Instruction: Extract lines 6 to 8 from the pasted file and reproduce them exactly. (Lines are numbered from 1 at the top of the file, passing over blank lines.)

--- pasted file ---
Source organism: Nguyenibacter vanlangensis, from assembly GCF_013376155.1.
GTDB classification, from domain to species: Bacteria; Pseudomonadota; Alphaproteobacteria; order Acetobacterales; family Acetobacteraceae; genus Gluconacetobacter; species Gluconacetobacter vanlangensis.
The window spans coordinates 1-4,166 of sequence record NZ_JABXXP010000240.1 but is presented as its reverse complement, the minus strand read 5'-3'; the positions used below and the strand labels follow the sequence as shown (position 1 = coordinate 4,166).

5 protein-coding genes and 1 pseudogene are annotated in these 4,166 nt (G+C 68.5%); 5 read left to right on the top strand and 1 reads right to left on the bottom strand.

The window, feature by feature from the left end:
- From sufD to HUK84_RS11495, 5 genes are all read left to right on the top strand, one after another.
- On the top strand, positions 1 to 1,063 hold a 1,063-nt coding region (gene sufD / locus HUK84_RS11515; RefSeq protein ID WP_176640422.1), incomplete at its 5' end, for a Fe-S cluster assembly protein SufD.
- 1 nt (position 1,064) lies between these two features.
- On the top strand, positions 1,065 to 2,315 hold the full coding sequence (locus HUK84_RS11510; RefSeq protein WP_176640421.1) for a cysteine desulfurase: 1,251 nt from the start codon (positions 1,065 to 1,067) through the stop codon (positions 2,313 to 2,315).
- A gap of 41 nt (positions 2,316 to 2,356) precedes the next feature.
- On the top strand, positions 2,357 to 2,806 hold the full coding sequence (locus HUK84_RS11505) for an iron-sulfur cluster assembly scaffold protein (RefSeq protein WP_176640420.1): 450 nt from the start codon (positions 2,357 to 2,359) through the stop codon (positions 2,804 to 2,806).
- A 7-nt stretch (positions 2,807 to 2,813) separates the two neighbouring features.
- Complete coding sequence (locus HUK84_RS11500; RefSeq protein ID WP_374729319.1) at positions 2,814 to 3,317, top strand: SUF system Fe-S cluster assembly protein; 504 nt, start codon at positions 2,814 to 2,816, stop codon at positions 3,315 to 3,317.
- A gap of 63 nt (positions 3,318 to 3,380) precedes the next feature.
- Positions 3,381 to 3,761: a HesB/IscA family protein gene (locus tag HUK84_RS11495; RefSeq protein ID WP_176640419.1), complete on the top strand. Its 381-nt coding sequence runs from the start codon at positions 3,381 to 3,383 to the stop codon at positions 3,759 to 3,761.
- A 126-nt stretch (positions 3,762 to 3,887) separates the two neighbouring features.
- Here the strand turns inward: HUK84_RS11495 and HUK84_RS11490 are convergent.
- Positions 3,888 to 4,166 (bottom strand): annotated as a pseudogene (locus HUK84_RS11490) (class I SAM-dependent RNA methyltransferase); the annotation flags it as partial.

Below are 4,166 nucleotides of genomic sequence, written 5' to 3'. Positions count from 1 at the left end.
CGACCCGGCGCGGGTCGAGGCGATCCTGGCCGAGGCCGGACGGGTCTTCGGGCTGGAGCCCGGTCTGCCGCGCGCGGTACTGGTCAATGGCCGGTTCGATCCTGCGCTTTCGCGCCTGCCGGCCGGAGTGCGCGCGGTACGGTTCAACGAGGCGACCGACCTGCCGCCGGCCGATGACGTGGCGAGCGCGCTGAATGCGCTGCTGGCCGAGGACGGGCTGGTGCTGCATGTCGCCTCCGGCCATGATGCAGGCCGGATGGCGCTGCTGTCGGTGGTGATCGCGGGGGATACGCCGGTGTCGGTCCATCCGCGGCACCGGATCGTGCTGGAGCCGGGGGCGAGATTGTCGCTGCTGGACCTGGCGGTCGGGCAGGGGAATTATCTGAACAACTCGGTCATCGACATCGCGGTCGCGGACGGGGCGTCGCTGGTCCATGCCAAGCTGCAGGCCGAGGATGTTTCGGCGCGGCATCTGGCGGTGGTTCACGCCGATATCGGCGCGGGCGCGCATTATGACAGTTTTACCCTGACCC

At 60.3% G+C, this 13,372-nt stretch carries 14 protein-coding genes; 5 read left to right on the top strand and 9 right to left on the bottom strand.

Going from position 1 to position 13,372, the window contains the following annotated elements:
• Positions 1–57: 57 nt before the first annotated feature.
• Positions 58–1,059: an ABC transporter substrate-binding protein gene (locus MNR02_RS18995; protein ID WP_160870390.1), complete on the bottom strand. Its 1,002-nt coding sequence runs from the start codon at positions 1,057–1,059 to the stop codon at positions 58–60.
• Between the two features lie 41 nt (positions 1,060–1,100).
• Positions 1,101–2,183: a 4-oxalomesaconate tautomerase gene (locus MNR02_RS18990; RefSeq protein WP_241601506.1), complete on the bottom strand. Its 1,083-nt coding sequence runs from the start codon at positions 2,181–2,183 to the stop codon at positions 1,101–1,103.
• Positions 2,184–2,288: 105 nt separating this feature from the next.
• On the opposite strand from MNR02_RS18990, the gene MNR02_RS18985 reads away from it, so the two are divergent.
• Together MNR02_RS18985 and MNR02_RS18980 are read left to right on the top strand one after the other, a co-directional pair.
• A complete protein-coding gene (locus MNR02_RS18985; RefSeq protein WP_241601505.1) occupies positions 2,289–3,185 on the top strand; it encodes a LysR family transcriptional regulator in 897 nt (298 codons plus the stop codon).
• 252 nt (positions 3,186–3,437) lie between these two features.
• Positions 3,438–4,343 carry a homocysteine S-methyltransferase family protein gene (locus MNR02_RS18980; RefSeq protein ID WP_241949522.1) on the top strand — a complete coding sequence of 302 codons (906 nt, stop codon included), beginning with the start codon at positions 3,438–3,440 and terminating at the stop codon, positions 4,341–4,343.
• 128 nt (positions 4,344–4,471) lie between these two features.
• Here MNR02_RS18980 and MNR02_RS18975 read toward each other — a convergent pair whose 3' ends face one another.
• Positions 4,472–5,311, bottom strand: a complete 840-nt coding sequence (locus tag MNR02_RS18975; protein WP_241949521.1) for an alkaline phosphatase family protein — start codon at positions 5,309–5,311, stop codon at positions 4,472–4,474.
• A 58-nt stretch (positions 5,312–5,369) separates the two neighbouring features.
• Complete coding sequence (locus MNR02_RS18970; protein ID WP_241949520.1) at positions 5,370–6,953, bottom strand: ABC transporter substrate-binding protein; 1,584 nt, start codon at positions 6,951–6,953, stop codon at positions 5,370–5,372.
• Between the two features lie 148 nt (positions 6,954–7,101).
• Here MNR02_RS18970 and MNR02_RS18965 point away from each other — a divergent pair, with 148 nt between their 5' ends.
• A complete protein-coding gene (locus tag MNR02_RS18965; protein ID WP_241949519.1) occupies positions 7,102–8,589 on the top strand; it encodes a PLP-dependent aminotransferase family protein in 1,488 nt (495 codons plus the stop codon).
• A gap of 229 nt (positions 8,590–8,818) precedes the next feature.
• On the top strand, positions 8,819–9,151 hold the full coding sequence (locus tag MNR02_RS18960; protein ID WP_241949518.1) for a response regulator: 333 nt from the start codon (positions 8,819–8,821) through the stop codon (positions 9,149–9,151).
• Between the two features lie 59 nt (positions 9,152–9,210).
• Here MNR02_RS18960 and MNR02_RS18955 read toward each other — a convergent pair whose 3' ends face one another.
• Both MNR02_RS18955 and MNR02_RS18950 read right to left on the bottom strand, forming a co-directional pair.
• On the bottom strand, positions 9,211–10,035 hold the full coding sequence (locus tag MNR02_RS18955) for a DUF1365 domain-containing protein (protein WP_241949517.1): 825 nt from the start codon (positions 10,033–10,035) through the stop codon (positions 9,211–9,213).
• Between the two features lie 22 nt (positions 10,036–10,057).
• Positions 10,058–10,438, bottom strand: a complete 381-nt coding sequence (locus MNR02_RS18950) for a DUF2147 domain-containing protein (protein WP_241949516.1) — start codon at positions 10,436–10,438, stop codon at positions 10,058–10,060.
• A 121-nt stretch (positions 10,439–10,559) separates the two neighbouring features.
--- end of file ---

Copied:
- From sufD to HUK84_RS11495, 5 genes are all read left to right on the top strand, one after another.
- On the top strand, positions 1 to 1,063 hold a 1,063-nt coding region (gene sufD / locus HUK84_RS11515; RefSeq protein ID WP_176640422.1), incomplete at its 5' end, for a Fe-S cluster assembly protein SufD.
- 1 nt (position 1,064) lies between these two features.